Proxmire in July asked his colleagues, ''At a time when President Reagan is vetoing appropriations for important payback programs to help the depressed housing industry, for aid to the poor, and for postal subsidies for our veterans , charities, and churches, how can the Senate condone this cavalier approach to our own expenditures?''
Architect White defends the Hart building: ''This is like a major corporate headquarters building. . . . Nevertheless, we have done it for the same comparable amount of money. We built a little more quality into it because it's my view and the view of many others that buildings built here on the Hill are made to last for 100 years. And they're buildings for the institution, for the institution of Congress. . . . Senators may come and go, but the institution remains, and the need for the use of the building remains.''
Some members of the institution disagree, like Sen. Daniel P. Moynihan (D) of New York, who offered a resolution in May 1981 after the plastic sheathing covering the building for winter construction had been removed. The resolution suggested that since removal of the sheathing revealed ''a building whose banality is exceeded only by its expense,'' the sheathing should be restored.
Mr. White says, ''If you were to build the Supreme Court Building today it would cost more than this building. Let's talk oranges compared to oranges. . . . Let me ask you how much the Washington monument cost per square foot.''
While the cost of building the Washington monument in today's dollars could be debated along with how many angels can dance on the head of its pin-shaped top, the cost of the Hart monument is clear. The American Institute of Architects estimates current commercial construction costs in Washington at $54 to $65 per square foot, depending on the height of the building. (District law bans any building over eleven stories.) The nine-story Hart building divides out to $137.70 per square foot, more than double the commercial cost. Architect White protests that this figure includes architects' fees ($6 million) and administration costs, and that a more realistic estimate would be ''only $110 to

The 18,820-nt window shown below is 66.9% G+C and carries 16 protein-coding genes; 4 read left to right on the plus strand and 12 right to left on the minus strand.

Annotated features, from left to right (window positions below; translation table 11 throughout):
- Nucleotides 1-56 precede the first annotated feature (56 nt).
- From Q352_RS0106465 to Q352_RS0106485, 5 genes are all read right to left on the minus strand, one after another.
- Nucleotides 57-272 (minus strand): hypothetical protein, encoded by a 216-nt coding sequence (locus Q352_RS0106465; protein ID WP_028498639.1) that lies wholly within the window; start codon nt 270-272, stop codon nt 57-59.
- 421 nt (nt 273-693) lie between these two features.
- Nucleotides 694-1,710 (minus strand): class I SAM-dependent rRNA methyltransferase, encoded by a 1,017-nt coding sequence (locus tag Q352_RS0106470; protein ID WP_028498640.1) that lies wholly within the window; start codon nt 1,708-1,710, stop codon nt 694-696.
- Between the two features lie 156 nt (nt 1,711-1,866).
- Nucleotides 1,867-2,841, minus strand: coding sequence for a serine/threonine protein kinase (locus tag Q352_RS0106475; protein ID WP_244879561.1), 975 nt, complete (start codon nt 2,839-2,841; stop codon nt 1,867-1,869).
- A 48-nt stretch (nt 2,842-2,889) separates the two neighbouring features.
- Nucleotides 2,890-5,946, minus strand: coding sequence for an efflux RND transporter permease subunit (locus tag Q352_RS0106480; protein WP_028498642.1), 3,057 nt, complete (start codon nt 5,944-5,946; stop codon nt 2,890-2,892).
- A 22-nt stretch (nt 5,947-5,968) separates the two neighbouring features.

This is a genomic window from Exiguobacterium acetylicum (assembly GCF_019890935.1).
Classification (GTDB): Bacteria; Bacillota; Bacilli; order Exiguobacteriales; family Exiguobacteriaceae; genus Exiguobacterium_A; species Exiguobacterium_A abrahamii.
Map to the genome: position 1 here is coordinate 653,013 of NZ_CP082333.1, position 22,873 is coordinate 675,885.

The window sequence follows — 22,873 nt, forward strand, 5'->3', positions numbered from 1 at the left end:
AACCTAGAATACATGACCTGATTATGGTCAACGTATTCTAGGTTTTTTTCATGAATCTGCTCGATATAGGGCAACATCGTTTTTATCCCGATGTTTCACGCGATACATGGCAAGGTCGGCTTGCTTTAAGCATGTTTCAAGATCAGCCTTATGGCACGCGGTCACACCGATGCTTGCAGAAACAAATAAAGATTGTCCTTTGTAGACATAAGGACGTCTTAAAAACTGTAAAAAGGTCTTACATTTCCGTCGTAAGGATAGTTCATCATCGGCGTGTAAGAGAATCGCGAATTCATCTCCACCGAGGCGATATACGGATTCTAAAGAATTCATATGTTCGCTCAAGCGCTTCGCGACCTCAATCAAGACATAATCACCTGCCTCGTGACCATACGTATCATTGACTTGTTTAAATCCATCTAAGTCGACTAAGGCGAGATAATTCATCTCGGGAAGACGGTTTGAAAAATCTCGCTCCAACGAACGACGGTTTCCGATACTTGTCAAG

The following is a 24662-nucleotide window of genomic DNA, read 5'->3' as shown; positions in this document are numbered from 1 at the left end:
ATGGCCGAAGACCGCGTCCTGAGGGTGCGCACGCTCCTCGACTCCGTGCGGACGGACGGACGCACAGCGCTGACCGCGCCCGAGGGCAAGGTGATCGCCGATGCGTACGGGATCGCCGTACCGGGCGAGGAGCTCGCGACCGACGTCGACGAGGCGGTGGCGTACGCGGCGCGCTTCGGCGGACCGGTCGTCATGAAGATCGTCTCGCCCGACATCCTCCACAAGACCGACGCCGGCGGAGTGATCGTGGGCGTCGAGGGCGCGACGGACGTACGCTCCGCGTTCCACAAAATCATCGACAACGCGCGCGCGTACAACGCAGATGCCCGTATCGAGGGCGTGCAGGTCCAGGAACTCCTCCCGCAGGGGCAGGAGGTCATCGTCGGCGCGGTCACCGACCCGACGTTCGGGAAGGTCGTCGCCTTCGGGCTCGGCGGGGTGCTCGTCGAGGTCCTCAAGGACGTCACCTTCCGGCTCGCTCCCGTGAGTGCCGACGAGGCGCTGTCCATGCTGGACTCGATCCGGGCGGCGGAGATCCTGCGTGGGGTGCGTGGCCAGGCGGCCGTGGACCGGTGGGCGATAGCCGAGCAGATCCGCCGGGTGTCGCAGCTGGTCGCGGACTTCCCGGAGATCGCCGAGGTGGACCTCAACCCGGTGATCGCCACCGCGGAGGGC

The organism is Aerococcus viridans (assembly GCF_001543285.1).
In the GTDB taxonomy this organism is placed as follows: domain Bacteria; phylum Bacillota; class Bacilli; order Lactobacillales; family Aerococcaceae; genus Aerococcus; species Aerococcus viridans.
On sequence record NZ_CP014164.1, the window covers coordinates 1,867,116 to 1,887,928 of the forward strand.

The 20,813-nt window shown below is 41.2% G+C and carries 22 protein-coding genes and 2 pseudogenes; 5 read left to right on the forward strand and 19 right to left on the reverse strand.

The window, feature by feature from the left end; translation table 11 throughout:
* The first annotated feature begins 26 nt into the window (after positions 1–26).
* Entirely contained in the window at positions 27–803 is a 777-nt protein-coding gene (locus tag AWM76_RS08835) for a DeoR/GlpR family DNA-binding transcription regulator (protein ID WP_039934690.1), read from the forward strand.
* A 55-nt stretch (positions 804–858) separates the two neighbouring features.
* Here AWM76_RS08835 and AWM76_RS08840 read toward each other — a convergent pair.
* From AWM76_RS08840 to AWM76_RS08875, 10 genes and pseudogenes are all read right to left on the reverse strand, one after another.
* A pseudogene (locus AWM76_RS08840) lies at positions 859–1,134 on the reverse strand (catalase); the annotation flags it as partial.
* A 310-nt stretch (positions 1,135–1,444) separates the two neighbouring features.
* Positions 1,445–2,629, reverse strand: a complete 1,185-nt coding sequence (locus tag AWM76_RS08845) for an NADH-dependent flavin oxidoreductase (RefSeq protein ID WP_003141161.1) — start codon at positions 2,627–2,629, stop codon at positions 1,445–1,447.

White says the original $48 million estimate for the building was ''unfortunate.'' It was hurriedly arrived at under pressure from Congress. He says the ''meaningful'' estimate was the later, $85 million figure, and that the bulk of the increase to $137.7 million since then is due to inflation.
White says with pride that he brought in the Hart building under budget, for million cost cap put on the building by the Senate in 1979. He further emphasized repeatedly in a Monitor interview that the building would be totally finished (though not furnished) when it opened. But during the press tour he admitted to reporters that only the 50 sneators' suites would be finished, leaving a considerable amount of other space still incomplete. And furnishing and staffing the Hart is another, expensive story.